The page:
works by Rama Aycrigg, Angela Carter and Lynnemaree Patterson
Opening 6pm 13 April 2007 exhibition runs from 13 April to 3 May 2007
MARCO gallery | project space and MARCO Trust Studio
47 New North Rd, Eden Terrace, Auckland
Celebrating the inherent genius of nature through line, paint and crochet
Three friends have come together to create works that celebrate the inherent genius of nature. Together, these artists weave qualities of playfulness, sensitivity and sheer abundance to create a show that has genuine vitality. Their approaches are very different but the threads that bind them are a fascination and a reverence for life on Earth.
The motifs explored in Rama Aycrigg’s paintings are informed by the repetitive aspect of the language of decoration, a language which celebrates the natural world by mimicking the symmetry and patterns found there. She draws inspiration primarily from the decorative traditions of the vibrant culture of India, an influence that began for her as a child in the Hare Krishna community, referencing a medley of sources including architecture, fabric and traditional arts performed by women such as Rangoli (decoration of the entrance to the home) and Mehandi (decoration of the hands and feet).
The labour intensive process involved in creating these decorative forms is very important to her practice. She always works free-hand and the constant repetition unavoidably reveals all the imperfections of the human hand which are cherished as evidence of the creation process. The inherent nature of these decorative forms also provides her art practice with a strong connection to her spiritual practice; the ritual of repetition becomes a meditation, a mantra. The decorative forms in Rama’s work offer a reminder of the harmony found in nature and perhaps a sense of the meditative peacefulness that exists in their creation.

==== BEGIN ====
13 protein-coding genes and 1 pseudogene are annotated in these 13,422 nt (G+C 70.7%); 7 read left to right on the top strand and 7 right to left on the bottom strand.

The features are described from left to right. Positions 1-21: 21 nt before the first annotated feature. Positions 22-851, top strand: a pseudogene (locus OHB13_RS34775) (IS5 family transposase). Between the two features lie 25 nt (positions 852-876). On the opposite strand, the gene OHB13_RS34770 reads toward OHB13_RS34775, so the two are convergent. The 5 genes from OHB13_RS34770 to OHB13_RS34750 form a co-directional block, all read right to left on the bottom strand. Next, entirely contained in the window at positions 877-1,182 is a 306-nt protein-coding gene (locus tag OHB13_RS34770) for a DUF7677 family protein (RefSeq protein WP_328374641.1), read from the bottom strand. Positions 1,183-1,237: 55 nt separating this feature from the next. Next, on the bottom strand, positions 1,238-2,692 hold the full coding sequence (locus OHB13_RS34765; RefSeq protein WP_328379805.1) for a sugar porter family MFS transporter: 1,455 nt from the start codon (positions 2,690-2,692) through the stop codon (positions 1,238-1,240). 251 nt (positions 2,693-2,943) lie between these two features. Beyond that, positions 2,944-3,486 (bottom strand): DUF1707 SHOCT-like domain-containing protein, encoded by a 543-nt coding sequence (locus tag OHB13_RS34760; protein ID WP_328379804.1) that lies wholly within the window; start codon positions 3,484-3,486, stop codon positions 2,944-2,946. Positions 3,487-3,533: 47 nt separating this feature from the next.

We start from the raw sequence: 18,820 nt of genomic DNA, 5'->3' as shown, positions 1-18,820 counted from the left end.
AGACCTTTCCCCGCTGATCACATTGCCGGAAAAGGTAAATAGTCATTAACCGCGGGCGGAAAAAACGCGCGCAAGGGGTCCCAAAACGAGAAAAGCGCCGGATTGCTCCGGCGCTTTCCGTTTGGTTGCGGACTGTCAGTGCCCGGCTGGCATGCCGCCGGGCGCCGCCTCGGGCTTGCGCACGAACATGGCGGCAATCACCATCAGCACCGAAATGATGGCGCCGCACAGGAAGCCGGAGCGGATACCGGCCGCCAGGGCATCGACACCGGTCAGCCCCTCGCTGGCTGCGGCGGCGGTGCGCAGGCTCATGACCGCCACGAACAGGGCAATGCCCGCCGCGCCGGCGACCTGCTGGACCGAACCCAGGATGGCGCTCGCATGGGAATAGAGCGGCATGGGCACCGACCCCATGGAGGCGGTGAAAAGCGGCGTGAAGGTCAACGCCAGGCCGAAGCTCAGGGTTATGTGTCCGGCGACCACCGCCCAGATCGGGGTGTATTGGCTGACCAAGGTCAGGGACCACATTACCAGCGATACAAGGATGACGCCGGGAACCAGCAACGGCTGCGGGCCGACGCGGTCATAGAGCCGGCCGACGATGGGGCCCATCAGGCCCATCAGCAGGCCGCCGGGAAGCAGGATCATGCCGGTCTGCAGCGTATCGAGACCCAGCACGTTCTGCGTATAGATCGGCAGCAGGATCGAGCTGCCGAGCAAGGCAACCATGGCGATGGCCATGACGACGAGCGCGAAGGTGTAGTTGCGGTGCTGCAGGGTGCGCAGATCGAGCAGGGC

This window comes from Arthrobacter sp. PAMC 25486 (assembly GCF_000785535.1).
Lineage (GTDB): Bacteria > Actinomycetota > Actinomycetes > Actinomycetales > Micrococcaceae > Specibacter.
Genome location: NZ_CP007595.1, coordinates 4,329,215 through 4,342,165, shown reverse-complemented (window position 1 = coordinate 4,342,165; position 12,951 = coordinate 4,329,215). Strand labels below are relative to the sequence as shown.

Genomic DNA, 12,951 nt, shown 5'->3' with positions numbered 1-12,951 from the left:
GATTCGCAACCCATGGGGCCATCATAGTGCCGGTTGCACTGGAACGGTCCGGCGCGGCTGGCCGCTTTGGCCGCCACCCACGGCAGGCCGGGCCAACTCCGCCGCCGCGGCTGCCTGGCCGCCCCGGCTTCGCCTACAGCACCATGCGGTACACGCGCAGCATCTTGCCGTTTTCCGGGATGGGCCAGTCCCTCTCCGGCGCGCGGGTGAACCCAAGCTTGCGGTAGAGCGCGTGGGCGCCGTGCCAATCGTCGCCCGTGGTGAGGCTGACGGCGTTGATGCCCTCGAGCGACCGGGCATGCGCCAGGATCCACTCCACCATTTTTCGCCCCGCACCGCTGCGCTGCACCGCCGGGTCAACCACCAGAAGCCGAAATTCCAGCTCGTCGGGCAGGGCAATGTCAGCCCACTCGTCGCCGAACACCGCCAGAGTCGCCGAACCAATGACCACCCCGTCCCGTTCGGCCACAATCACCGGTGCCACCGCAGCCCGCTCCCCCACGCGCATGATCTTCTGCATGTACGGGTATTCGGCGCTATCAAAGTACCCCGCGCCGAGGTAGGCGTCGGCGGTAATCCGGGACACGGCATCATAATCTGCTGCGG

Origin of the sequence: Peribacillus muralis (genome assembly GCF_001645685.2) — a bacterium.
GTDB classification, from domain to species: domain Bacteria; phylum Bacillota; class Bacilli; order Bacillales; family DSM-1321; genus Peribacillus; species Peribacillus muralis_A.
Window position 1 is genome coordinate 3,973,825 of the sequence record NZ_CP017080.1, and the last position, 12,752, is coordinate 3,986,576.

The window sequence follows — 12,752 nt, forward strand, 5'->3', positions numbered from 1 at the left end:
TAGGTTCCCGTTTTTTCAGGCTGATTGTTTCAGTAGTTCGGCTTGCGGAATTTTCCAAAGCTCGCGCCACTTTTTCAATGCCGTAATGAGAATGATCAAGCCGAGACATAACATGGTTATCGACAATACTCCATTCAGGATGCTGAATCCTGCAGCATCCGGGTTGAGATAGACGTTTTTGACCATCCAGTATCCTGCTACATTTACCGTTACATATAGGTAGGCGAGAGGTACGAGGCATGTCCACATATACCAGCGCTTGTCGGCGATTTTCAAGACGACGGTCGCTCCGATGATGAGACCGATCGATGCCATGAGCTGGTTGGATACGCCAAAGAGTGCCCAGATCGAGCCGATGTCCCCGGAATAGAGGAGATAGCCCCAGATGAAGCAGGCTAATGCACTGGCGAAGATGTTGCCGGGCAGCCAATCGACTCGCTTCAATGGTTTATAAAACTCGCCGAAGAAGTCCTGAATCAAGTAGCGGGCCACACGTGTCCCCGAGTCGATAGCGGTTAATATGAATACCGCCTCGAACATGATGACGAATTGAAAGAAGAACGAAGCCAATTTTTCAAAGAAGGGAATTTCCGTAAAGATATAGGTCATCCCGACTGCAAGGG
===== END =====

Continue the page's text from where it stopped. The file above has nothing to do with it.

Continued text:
Playfulness, humour and nonsense are key aspects of Angela Carter’s practice. Inspired by illustrations of Dr Seuss and varied forms of life that exist in marine environments, at first her objects may seem absurd and dysfunctional, however, they are intended to create a sense of wonder for the viewer, that they may experience the fun and playfulness involved in making them.
As a process of iteration and repetition, crochet begins with a slip knot and involves creating a series of loops using a hooked needle, altering the topology of the original material from a simple length into a complex three dimensional form. Fascination with the ability to control and manipulate these materials has driven Angela’s practice, resulting in ‘mutations’ of traditional crochet stitches.
This artist’s work explores themes such as the intricacy of the web of life, the relationship between order and chaos, and the nature of connections. Lynnemaree Patterson is concerned about the precarious state of the earth and her works celebrate the extraordinary diversity and complexity of life while drawing attention to the delicate balance we are facing.
For Lynnemaree “painting is like taking my hands off the steering wheel… what appears chaotic and fragmented, I believe, is intricately connected should we allow our imaginations to weave a tale and discover the mysteries.” The colours and sensuality of Cambodia, India and Papua New Guinea as well as those of the wilds of nature of Aoteoroa permeate this artist’s painting.
“Confluentia” runs for three weeks from Friday 13 April to 3 May 2007. For more information please contact Jill Segedin on 308 8485 or firstname.lastname@example.org or visit www.marco.org.nz
MARCO gallery | project space is administered by MARCO Trust, a creative arts and arts therapy centre in Eden Terrace that fosters creativity for mind body well-being and community. It is a facility for local artists and community groups, providing a platform for both emerging and established artists of all ages and abilities, offering opportunities to show art that is not primarily commercially driven, and is of a more exploratory and personally therapeutic nature.